Sugar Kills!!!

Sugar Kills!!!

Sugar addiction has been compared to heroin addiction in terms of its severity. In fact, I think the similarity is more akin to alcohol addiction. You’ll often see people in recovery programs who end up gaining a great deal of weight because they substitute sugar for alcohol since the effects on brain chemistry are similar.

I also think many, if not most, Americans are sugar addicts.

What’s wrong with sugar? Most of us already know that excess sugar causes weight gain. And for most of us, if we eat a little we want a lot.

The average American now consumes 152 pounds of sugar a year, compared to 109 pounds in 1950, according to the U.S. Department of Agriculture. The average American drank 46 gallons of soft drinks a year, compared to 11 gallons 50 years earlier.

Avoid HFCS

The dangers of high sugar consumption have been well documented for more than a decade with increasing evidence that the ever-present high fructose corn syrup (HFCS) is particularly dangerous.

HFCS and other cheap corn-based sweeteners account for nearly 56 percent of all those high-calorie sweeteners, especially in sodas and juice drinks.

“At the heart of it all is the fact that excessive fructose consumption leads to insulin resistance and insulin resistance appears to be the root of many, if not most, chronic diseases,” says natural health expert Dr. Joseph Mercola.

All calories are not created equal, as I mentioned a few weeks ago when I wrote about The Calorie Lie.

Sugar converts almost directly to fat

Almost all of us are aware that high-calorie sugar is directly proportional with weight. However, calories from sugar compared to those from other food types act differently.

“Fat doesn’t make you fat. Sugar makes you fat,” says John Salerno, M.D., author of The Salerno Solution: An Ounce of Prevention, a Lifetime of Health.

Excess sugar is stored in the liver and muscles as glycogen, where it is then converted to fat, explains Dr. Salerno.

The obvious weight gain issue is just the tip of the sugar iceberg.

Extensive scientific research has also linked excess sugar consumption to Type 2 diabetes (no surprise here), liver disease, heart disease and hypertension and Alzheimer’s disease.

Dangers of artificial sweeteners

Artificial sweeteners are stealth health saboteurs. Ironically, artificial sweeteners like aspartame and saccharin not only give you the illusion that you are not consuming calories, they also contribute to cravings for more.

Sucralose (better known as Splenda, but also in other brands) can trigger the release of insulin, causing the body to react as though sugar has been taken in, over time contributing to insulin resistance and Type 2 diabetes.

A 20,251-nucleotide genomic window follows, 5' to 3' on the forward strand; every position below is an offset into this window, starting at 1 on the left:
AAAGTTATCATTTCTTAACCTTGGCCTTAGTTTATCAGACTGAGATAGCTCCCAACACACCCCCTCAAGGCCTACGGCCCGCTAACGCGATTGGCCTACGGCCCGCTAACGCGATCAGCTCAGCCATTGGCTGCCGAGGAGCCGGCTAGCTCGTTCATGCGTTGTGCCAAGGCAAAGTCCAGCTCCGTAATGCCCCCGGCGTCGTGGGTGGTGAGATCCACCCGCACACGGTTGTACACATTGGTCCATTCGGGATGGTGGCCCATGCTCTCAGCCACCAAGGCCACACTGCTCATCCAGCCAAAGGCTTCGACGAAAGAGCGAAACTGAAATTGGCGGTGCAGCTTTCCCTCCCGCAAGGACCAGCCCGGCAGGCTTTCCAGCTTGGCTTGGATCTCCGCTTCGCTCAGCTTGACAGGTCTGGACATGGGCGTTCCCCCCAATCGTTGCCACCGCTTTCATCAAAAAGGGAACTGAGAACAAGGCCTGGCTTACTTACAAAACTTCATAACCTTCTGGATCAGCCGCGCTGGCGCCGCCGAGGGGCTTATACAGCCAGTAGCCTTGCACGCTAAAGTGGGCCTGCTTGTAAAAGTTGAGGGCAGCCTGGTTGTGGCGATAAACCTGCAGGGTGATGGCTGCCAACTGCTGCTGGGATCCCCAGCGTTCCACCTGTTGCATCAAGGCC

Several studies also show that people who use artificial sweeteners (primarily in diet soft drinks) actually gain more weight than those who drink sugar-laden non-diet soft drinks.

Healthy alternatives

There are healthy alternatives:     

  • Stevia – a powdered extract of a South American plant, is the most popular natural sweetener, with no calories and no blood sugar swings. It’s extremely sweet—200-300 times sweeter than sugar — so a little goes a long way.
  • Honey, while far from calorie-free, is high in heart-healthy flavonoids, anti-allergens and may even help lower cholesterol.
  • Maple syrup, also not calorie-free, is a rich source of polyphenols, antioxidants that calm inflammation.
  • All fruit has fructose, but it is a natural part of the fruit, not synthesized from corn products, as is HFCS. Fruit has numerous health benefits, so eat it in moderation and focus mainly on fruits and berries low on the glycemic index.



2 thoughts on “Sugar Kills!!!

  1. First, singling out high fructose corn syrup (HFCS) as the culprit driving an array of conditions is neither accurate nor productive. Despite its name, HFCS it is not high in fructose. In fact, just like table sugar (or sucrose), HFCS is a combination of two simple sugars – glucose and fructose. These two ingredients are virtually identical in structure; so much so, in fact, the body processes them both the same. Moreover, attempts to pin the blame on this ingredient as a unique contributor to obesity have been directly debunked by the American Medical Association, which concluded this ingredient is not a unique risk factor.

    Second, science has repeatedly reaffirmed that low-calorie sweeteners are safe, and can help cut calories and promote weight loss. A study published in the American Journal of Clinical Nutrition verifies this fact, as well as debunks the myth that diet beverages cause an increased preference for sweet foods and beverages:

    Quite simply, sugars are sugars and should be consumed in moderation, like all foods and beverages. We would also add that demonizing any one ingredient won’t help health; adopting a more holistic approach to overall diet and exercise will.

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